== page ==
Over the course of my career as a photographer the notion of continually creating images where more is actually more began to blur the lines of what photography and modern visual communication originally existed as. I needed to reboot, to clean out and return to an essence of photography I fell in love with in the very beginning. I needed to return photography to its most raw and dare I say primitive expression. I went back to the very beginning: to lighting, location and composition.
Over a period of two years whilst traveling out across Southern Africa I cleansed from my mind everything I had done before. I became nothing, no ego, no personality, no history. I picked up the camera to begin again where it had all started as a student. I photographed rocks.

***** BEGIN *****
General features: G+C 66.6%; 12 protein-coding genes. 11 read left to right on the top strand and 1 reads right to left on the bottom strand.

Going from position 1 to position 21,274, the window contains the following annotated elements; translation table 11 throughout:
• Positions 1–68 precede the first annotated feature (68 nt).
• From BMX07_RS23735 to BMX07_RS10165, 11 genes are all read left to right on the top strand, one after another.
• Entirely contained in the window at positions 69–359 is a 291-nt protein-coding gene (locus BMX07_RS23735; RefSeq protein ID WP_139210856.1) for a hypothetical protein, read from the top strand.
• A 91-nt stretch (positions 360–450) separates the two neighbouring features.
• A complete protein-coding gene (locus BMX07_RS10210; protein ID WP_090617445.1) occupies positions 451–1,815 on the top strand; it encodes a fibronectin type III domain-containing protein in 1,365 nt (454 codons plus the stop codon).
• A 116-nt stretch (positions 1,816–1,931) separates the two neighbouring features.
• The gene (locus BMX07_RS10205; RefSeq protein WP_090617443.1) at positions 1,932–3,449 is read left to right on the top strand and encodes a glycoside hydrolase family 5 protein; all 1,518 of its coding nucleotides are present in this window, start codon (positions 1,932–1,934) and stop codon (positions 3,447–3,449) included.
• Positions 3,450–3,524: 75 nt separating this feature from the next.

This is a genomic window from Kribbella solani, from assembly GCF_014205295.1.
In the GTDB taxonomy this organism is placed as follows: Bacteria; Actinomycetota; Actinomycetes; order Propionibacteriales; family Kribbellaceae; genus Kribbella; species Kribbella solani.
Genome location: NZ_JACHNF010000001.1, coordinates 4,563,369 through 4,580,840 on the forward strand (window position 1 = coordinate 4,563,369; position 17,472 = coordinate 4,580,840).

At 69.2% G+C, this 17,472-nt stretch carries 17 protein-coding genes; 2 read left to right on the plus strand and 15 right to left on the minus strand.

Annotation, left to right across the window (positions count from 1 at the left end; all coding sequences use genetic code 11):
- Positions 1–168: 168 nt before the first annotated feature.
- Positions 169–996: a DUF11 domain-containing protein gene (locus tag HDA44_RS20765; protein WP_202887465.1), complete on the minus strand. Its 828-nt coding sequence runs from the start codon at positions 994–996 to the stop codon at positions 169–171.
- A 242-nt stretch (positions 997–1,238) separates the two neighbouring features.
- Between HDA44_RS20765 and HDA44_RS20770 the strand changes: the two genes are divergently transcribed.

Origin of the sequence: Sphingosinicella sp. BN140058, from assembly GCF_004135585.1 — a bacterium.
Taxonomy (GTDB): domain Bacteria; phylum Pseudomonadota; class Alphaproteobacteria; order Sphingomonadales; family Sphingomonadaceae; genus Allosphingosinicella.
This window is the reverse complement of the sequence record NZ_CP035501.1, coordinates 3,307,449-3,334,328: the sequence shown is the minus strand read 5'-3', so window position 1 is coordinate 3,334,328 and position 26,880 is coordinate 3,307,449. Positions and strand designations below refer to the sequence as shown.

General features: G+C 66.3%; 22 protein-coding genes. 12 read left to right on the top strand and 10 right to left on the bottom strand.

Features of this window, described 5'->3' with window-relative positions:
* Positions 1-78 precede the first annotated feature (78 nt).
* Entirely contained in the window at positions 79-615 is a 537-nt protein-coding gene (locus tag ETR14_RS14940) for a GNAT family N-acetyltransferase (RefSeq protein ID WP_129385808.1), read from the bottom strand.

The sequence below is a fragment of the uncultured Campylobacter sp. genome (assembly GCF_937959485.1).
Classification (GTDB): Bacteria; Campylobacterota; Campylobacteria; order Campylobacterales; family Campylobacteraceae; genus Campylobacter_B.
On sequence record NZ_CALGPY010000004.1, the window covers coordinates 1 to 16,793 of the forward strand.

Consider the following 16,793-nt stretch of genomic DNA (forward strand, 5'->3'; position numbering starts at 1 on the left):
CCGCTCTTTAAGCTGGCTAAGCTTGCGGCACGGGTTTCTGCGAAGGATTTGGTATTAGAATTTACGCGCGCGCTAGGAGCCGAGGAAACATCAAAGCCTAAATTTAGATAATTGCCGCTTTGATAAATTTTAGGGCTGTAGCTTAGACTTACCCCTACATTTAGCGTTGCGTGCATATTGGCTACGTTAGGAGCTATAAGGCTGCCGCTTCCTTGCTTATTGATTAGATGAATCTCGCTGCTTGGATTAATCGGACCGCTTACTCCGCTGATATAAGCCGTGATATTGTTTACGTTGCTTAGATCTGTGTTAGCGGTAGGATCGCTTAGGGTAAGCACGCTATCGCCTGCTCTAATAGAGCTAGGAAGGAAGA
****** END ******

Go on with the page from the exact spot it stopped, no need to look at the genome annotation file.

A civil war broke out from within me. I had to first remove the anger and criticism I felt as I fought the lifelessness of a rock before me. The lack of any expression of the subject matter shot bullet holes right into the very being of who and what I wanted to be or saw myself as, a photographer.
Only once I had swum through this period of detoxifying myself was I able to arrive at a scene with only lighting and composition to create an image from out the desolation of the ordinary. Images began to come to life that were so complicated and moving that when pondered upon they revealed a completely surreal and ultimately pure definition of what photography is, the ability to capture light.